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The history of influencer marketing isn’t a topic often discussed. The truth is, this vibrant, growing industry that we call influencer marketing was essentially built by women out of a desire for community. When blogs (then typically called online journals or weblogs) began gaining in popularity during the late nineties, an explosion of blogging-specific resources and platforms came shortly thereafter. In 2002, we saw the dawn of “Mommy blogging,” a catch-all term for any woman who at least occasionally wrote about parenthood.

the history of influencer marketing
This vibrant, growing industry was essentially built by women out of a desire for community. When blogs began gaining popularity, an explosion of blogging-specific resources and platforms soon followed. In retrospect, we see this as the dawn of “Mommy blogging,” now considered an archaic, borderline-offensive, catch-all term for any woman who has written about parenthood (or even those who have never written about parenting, but just happen to be a mother).

Before I founded Sway Group, I too was a “mommy blogger,” as were the women who were to become my business partners. We saw other women creating online spaces where they could express themselves and forge connections, and so we created our own. We shared our daily struggles and triumphs; we sought advice for the most difficult stages of parenthood.

In an increasingly isolated modern world, we built digital villages. We helped each other and made lasting friendships.

The True History of Influencer Marketing

We also started making money. This organically grown movement became a thousands, then millions-strong network of women listening to other women, and brands took notice. Bloggers began getting paid for affiliate advertising and banner ads, product reviews and giveaways.

Women created conferences to help each other be more successful in the blogging world, and as our numbers grew, so did the opportunities. Nobody started out to create an industry — frankly, some of us just wanted some advice about making potty training slightly less awful — but many women were able to transform their blogging hobby into a full-time job. We became entrepreneurs, founders of mini-startups with a built-in brand: our authentic selves.

In the years since, the state of mommy blogging has gone through a lot of changes. Gritty personal essays morphed into attractively staged, aspirational content; the digital environment as a whole changed from long-form web pages to shorter posts, mobile-friendly content, and social platforms. Nowadays, mom brands often operate in a niche, like food, fitness, crafting, fashion, or interior design; demographics largely changed from Generation X to millennials.

Ever since the beginning of blog monetization, women have been the content creators, creative directors, and media vehicles. We realized we could pick and choose what brand messaging we wanted to share, and how to share it. Over time, our own preferences and voices helped transform ineffective advertising (or problematically sexist, objectifying, or stereotypical portrayals) into powerful personal stories that other women could connect with.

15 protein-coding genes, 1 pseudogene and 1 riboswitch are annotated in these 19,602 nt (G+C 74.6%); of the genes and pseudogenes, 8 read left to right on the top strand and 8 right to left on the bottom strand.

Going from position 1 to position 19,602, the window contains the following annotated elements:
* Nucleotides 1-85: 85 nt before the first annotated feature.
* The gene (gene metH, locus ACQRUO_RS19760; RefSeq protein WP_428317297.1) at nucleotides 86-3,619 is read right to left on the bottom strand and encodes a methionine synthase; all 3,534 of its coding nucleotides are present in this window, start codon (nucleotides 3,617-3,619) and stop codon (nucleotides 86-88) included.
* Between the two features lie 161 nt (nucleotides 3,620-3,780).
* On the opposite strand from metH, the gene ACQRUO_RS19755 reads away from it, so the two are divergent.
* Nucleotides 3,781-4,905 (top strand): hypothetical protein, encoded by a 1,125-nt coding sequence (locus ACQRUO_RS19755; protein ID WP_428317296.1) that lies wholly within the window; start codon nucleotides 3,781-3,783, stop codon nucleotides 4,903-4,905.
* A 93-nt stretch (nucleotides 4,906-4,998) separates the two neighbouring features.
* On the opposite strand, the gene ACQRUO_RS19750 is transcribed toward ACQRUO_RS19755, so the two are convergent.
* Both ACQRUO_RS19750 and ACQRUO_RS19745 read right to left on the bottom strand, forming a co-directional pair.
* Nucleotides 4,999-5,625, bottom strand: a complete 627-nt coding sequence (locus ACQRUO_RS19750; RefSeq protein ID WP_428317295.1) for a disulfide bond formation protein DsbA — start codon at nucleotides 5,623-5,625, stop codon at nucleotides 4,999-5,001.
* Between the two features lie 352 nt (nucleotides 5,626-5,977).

The seemingly-humble mommy blog became a force when brands and advertisers recognized the value of these women who had built up such strong, loyal audiences. Banner-ad-driven blogs written by women paved the way for today’s thriving influencer marketing industry, which has grown to encompass a nearly endless number of verticals. Instead of showcasing static ads, influencers now execute complex content marketing campaigns, seamlessly weaving brand messaging into their own relatable voices.

While content trends continue to evolve, we are seeing an overall shift back towards the authenticity that drew us 2002 moms together in the first place. Whether it’s via Instagram post, blog update, or YouTube vlog, women simply know how to talk to women. While plenty of men have joined the influencer marketing space, women still dominate the numbers, and women are more influential when it comes to key levels of engagement: on Instagram alone, women get five time more likes than male users.

There’s no doubt women who are moms continue to be a hot marketing target: after all, modern mothers control 85% of the household purchases and have a U.S. spending power of $2.4 trillion. They spend over eight hours a day online and trust the recommendations of other moms above all else.

But parenthood, thankfully, is no longer the one defining factor about today’s female influencers. Growing platforms and audiences help women continue to broaden and diversify representations of who were are and what we care about, while participating in and building like-minded communities. Brands don’t have to sit on the sidelines hoping to throw an ad into the mix — by partnering with the right influencer, they can become part of a valuable, ongoing conversation.

As platforms evolve, so do influencer trends. For instance, some are ditching the carefully-curated images in favor of more intimate and realistic connections through mediums like Instagram Stories, while others are focusing on higher production value with set designs and professional recording equipment. We’ve seen many changes to the landscape over the years, but the one constant is growth: influencer marketing is showing no signs of slowing down.

The social influencer marketing industry has become a vital part of today’s marketing mix, and it’s all thanks to mom bloggers. I was grateful to be part of the community then, and I’m thrilled to see how many opportunities there are for brands and creators now.

Originally posted on Adweek.